So our Illinois Council on Women and Girls, we have a group of about 22 women from across the state of Illinois, from urban communities, rural communities, from various backgrounds and areas of expertise, various racial and ethnic identities, as well as various gender identities, and you know, when you bring a group of women together and to really just allow them to tell their stories and to say in every single area…
Whether we are looking at veterans or whether we are looking at corporate America or whether we are looking at unions or whatever area, we are still seeing those inequities, and I think what the ERA does, besides bringing the constitutional context, it also brings some intentionality around making sure that we are considering the issue of sex discrimination and the impact of where we need to keep fighting for equity.
You know, I’m thinking about not just some of the issues that we’re working on in the council, such as making sure that more women and girls are directed to the STEM field, because we know only about 30 percent of women right now have STEM degrees, and yet everyone says this is the future, and this is where you need to be to make sure that there’s economic opportunity. Thinking about leadership for our council and what we are doing around leadership and inclusion.
We know that recent reports have come out around how COVID-19, when it comes to those leaving the workforce and leaving positions of power, those are women who are leaving those roles, not men. Women who are often, you know…I’m the lieutenant governor, but I’m also at home with a 4-year-old and making sure that, while I’m working, that I can also take care of a young child who cannot go to school right now. You know, when I think about the disproportionate number of Black trans women that are murdered…
And of course, you know, lifting up the name of Breonna Taylor and speaking her name, because we know that as we think about Black women, as I said sort of in my opening remarks, that no one was even saying the name of Breonna Taylor broadly outside of Kentucky until George Floyd’s murder, and so these kinds of things…or healthcare. Health and healthcare, Black women being six times more likely to die during childbirth in Illinois than white women.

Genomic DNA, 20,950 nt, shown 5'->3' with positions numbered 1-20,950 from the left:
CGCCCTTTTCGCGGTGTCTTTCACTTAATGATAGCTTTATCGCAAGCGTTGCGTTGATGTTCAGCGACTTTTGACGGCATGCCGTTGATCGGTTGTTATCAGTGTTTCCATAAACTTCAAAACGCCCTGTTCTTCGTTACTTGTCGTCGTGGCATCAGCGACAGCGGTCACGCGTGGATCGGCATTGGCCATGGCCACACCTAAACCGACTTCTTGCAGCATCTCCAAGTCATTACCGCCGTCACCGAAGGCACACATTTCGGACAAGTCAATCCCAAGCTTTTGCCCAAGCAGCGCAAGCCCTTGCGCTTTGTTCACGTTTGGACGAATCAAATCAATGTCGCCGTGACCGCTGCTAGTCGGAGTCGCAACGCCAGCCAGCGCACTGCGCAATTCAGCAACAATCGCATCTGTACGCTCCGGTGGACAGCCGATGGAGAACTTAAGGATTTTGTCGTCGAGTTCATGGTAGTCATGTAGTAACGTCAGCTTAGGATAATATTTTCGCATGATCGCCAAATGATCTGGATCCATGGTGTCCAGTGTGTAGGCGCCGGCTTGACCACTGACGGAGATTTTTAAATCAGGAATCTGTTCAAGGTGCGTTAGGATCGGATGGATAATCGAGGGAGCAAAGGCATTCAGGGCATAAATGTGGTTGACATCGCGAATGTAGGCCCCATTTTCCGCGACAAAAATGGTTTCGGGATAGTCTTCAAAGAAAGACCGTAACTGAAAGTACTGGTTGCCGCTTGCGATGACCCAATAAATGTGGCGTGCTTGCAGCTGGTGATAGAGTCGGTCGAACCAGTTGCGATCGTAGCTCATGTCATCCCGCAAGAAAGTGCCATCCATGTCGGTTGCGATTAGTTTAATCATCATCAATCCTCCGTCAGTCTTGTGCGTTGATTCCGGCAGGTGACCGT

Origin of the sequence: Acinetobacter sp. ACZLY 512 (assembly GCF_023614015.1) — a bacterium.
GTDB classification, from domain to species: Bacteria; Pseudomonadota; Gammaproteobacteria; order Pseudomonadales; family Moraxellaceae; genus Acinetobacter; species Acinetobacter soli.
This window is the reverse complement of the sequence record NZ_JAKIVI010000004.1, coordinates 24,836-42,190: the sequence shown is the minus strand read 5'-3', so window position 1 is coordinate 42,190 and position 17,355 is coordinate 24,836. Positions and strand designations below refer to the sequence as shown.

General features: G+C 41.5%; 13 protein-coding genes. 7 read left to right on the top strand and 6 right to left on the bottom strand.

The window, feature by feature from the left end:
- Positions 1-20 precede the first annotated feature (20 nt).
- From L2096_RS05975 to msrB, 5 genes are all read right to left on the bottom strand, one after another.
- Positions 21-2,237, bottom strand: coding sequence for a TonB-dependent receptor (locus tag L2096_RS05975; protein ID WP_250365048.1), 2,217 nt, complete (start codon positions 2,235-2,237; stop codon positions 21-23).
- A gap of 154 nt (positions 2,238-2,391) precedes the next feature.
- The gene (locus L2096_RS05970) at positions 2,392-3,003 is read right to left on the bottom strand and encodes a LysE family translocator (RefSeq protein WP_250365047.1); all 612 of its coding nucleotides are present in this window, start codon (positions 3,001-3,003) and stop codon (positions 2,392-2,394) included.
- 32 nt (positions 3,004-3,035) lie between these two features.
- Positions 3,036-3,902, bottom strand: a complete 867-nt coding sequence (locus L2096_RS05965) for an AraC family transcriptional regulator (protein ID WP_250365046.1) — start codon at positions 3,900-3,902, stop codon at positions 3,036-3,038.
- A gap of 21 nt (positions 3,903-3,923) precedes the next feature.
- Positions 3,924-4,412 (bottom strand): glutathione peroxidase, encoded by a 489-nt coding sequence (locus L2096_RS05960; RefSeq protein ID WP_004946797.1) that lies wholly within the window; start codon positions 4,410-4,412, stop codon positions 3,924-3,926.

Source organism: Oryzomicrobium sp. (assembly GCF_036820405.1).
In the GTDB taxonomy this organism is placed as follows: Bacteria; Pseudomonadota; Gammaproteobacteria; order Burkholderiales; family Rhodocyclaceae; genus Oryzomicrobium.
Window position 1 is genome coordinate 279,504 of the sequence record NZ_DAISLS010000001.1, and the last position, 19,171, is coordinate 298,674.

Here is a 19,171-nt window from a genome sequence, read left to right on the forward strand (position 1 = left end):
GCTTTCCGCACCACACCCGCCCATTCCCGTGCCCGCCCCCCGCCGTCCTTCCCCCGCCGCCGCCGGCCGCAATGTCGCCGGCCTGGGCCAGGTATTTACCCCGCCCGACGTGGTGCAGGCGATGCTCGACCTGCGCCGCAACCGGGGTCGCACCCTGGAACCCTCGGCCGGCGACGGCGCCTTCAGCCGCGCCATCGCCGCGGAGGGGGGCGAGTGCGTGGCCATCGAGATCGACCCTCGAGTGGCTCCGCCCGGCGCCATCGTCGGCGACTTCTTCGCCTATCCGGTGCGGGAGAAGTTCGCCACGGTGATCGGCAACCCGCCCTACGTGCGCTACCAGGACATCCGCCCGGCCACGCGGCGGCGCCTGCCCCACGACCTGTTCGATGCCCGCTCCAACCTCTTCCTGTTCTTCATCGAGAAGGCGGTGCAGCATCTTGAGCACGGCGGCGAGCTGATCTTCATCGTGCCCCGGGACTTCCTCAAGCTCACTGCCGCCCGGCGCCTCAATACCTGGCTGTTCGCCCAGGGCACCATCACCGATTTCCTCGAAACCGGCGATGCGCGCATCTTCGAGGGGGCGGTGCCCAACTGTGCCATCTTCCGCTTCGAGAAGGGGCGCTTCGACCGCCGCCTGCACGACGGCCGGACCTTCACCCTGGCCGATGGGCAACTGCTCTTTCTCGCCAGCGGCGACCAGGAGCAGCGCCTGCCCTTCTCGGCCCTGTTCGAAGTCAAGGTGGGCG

These are all issues that the ERA and this sort of intentionality around thinking about how we are due equal protection under the law and that looking at the differences based on sex that often present themselves in a number of policy issues that we see in our country, and it just, to me, spurs us on to say don’t forget about this. We still have to fight for this, and don’t think that we’ve arrived, regardless of who’s in the General Assembly or who’s in Congress.
Yes, there are more women, and I am grateful for that, and I’m going to keep fighting for more women to be elected to these positions of power and leadership, but at the same time, we know that this kind of discrimination has happened historically, and it is not going to be easy. Just like racial justice, these fights are not easy, but they must be done with intentionality and power and real focus, and I think that’s what the ERA does.
00:35:54 Michele Goodwin: